Kurijn Buys

Kurijn Buys
Queen Mary, University of London | QMUL · School of Electronic Engineering and Computer Science

About

10
Publications
787
Reads
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18
Citations
Citations since 2016
4 Research Items
7 Citations
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2016201720182019202020212022012345
2016201720182019202020212022012345
Additional affiliations
October 2013 - January 2017
The Open University (UK)
Position
  • PhD

Publications

Publications (10)
Article
Historical woodwind instruments in museums or private collections often cannot be played, by virtue of their poor condition or the risk of damage. Acoustic impedance measurements may usually be performed on instruments in good condition without risk of damage, but only if they are in playable condition: complete, with functioning mechanism, well-se...
Article
A hybrid wind instrument generates self-sustained sounds via a real-time interaction between a computed excitation model (such as the physical model of human lips interacting with a mouthpiece) and a real acoustic resonator. Attempts to produce a hybrid instrument have so far fallen short, in terms of both the accuracy and the variation in the soun...
Article
A hybrid wind instrument is constructed by putting a theoretical excitation model (such as a real-time computed physical model of a clarinet embouchure) in interaction with a real wind instrument resonator. In previous work, the successful construction of a hybrid wind instrument has been demonstrated, with the interaction facilitated by a loudspea...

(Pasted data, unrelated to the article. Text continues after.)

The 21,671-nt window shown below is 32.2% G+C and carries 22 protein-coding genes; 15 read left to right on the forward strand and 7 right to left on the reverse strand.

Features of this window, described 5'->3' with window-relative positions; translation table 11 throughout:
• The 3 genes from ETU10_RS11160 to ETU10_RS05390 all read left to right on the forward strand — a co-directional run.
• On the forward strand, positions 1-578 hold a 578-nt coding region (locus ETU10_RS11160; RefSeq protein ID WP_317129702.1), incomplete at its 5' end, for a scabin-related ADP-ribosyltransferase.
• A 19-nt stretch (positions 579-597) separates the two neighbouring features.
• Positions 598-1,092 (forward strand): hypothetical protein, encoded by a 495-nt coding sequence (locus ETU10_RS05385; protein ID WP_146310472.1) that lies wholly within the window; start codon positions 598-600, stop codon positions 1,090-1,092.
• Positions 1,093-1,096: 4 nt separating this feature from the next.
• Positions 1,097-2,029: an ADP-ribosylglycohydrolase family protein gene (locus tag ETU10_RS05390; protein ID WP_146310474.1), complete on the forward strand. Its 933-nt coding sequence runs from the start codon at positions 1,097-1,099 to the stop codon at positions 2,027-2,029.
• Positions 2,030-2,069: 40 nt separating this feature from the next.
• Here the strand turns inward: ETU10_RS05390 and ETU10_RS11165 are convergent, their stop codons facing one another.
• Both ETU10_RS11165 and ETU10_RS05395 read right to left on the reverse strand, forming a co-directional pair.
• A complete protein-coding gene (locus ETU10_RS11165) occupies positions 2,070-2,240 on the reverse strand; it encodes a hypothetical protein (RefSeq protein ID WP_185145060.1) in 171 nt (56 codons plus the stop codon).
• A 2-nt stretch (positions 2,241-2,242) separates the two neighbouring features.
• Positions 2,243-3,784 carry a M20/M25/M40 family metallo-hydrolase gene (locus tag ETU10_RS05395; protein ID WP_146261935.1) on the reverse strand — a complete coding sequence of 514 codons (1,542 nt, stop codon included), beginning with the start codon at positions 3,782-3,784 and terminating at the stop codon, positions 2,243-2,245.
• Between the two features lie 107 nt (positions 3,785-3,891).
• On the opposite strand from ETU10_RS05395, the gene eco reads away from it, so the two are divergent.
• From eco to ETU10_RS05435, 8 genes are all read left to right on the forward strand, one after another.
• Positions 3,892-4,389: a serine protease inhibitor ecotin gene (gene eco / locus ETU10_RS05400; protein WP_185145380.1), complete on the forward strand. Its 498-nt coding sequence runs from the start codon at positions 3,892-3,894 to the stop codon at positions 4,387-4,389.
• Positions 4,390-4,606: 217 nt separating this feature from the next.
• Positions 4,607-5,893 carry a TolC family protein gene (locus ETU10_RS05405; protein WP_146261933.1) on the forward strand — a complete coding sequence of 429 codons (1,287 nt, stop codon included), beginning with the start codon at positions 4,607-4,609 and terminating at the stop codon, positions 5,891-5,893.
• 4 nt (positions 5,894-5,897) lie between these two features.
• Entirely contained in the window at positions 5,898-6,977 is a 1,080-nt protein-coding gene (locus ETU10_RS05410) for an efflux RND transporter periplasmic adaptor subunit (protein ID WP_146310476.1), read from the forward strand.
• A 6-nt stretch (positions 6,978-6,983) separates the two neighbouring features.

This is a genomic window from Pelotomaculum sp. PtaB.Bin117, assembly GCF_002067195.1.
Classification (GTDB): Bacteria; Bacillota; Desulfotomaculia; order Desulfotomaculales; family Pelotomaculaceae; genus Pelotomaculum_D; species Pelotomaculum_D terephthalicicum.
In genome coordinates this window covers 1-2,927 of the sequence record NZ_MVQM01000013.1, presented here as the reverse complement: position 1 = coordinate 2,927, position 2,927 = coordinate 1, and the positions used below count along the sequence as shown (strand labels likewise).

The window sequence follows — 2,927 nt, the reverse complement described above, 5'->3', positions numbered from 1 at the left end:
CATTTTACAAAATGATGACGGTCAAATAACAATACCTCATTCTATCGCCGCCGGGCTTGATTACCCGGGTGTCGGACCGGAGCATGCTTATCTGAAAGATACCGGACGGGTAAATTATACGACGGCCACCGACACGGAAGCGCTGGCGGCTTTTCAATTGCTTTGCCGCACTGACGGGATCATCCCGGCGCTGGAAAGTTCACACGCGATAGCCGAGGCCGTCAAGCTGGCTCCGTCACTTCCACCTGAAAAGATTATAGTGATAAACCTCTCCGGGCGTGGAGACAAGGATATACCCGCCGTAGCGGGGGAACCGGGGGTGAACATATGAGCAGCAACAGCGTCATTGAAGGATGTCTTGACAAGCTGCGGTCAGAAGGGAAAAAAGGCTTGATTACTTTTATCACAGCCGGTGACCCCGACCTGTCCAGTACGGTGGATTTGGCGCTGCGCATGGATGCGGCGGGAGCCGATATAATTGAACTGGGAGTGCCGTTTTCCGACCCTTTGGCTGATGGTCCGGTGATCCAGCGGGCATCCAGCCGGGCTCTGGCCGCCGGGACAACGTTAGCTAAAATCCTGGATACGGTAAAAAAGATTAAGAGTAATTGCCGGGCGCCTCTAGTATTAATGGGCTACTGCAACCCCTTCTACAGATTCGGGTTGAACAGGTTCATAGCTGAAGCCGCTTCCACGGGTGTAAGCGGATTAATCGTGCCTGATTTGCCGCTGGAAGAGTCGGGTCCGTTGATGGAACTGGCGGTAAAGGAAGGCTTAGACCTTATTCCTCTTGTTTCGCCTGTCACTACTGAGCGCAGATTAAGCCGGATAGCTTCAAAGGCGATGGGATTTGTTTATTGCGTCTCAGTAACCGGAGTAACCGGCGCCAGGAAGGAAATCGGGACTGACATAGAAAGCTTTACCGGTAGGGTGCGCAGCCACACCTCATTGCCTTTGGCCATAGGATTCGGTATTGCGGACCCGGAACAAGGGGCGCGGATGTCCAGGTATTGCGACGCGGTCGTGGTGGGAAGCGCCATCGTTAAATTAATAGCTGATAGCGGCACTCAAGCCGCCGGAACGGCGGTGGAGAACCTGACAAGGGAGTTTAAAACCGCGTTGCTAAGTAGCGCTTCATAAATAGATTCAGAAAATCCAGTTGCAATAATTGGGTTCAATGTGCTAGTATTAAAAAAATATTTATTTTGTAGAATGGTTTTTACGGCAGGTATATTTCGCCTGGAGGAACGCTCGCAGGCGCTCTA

Conference Paper
Full-text available
A hybrid wind instrument is constructed by putting a theoretical excitation model (such as a real-time computed physical model of a clarinet embouchure) in interaction with a real wind instrument resonator. In previous work, the successful construction of a hybrid wind instrument has been demonstrated, with the interaction facilitated by a loudspea...
Conference Paper
Full-text available
A hybrid wind instrument is constructed by connecting a theoretical excitation model (such as a real-time computed physical model of a single-reed mouthpiece) to a loudspeaker and a microphone which are placed at the entrance of a wind instrument resonator (a clarinet-like tube in our case). The successful construction of a hybrid wind instrument,...
Conference Paper
Full-text available
A hybrid wind instrument generates self-sustained sounds via a real-time interaction between a computed physical model of an exciter (such as human lips interacting with a mouthpiece) and a real acoustic resonator. Successful implementation of a hybrid wind instrument will not only open up new musical possibilities but will also provide a valuable...
Conference Paper
Full-text available
In analogy with strings and acoustic pipes as musical har- monic oscillators, a novice electronic oscillator is consid- ered. The equivalent circuit of a discrete representation of strings and pipes, which takes the form of a discrete transmission line, is constructed with real electronic com- ponents. The proposed model includes the “equivalent se...
Conference Paper
Full-text available
Une part importante de la signature sonore de chaque instrumentiste provient de son geste musical (con-duite de l'archet, configuration du conduit vocal,...). Jusqu'` a présent, lesétudes portant sur cette notion d'identité sonore se sont essentiellement déroulées dans le contexte des instrumentsà sons entretenus (violon, clarinette, ...). Néanmoin...

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Projects

Projects (2)
Project
Musical performers spend many years achieving proficiency on their instruments. Newly-created digital musical instruments (DMIs) face a significant barrier to adoption in that few performers are willing to repeat these years of training to develop expertise on an unknown instrument. Without expert players, evaluating the success of a DMI design is challenging, and establishing its place in a broader musical community is nearly impossible. As a result, while many digital instruments have been created over the past decade, few have achieved lasting impact beyond the first few performances. This fellowship proposes a new approach to DMI design which repurposes the existing skills and experience of trained musicians, providing them with a rapid path to virtuosity without years of retraining.